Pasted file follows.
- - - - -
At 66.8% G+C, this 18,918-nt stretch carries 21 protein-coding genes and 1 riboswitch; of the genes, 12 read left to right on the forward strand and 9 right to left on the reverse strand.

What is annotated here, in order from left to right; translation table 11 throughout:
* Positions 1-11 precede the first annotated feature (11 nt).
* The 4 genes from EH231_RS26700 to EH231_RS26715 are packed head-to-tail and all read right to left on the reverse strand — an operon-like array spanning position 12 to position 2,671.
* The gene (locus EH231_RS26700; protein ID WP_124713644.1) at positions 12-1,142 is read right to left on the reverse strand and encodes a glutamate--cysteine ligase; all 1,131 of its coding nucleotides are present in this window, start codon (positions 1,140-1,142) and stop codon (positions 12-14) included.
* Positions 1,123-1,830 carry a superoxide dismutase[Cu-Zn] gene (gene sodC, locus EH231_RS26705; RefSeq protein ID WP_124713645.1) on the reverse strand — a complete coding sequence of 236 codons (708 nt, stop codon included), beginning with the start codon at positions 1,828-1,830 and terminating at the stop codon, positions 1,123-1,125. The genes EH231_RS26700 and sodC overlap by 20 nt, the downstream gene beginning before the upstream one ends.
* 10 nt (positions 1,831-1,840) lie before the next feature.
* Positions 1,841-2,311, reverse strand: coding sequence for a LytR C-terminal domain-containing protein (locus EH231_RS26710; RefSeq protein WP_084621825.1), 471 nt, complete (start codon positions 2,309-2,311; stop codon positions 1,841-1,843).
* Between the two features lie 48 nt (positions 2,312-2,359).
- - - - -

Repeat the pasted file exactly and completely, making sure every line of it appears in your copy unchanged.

At 66.8% G+C, this 18,918-nt stretch carries 21 protein-coding genes and 1 riboswitch; of the genes, 12 read left to right on the forward strand and 9 right to left on the reverse strand.

What is annotated here, in order from left to right; translation table 11 throughout:
* Positions 1-11 precede the first annotated feature (11 nt).
* The 4 genes from EH231_RS26700 to EH231_RS26715 are packed head-to-tail and all read right to left on the reverse strand — an operon-like array spanning position 12 to position 2,671.
* The gene (locus EH231_RS26700; protein ID WP_124713644.1) at positions 12-1,142 is read right to left on the reverse strand and encodes a glutamate--cysteine ligase; all 1,131 of its coding nucleotides are present in this window, start codon (positions 1,140-1,142) and stop codon (positions 12-14) included.
* Positions 1,123-1,830 carry a superoxide dismutase[Cu-Zn] gene (gene sodC, locus EH231_RS26705; RefSeq protein ID WP_124713645.1) on the reverse strand — a complete coding sequence of 236 codons (708 nt, stop codon included), beginning with the start codon at positions 1,828-1,830 and terminating at the stop codon, positions 1,123-1,125. The genes EH231_RS26700 and sodC overlap by 20 nt, the downstream gene beginning before the upstream one ends.
* 10 nt (positions 1,831-1,840) lie before the next feature.
* Positions 1,841-2,311, reverse strand: coding sequence for a LytR C-terminal domain-containing protein (locus EH231_RS26710; RefSeq protein WP_084621825.1), 471 nt, complete (start codon positions 2,309-2,311; stop codon positions 1,841-1,843).
* Between the two features lie 48 nt (positions 2,312-2,359).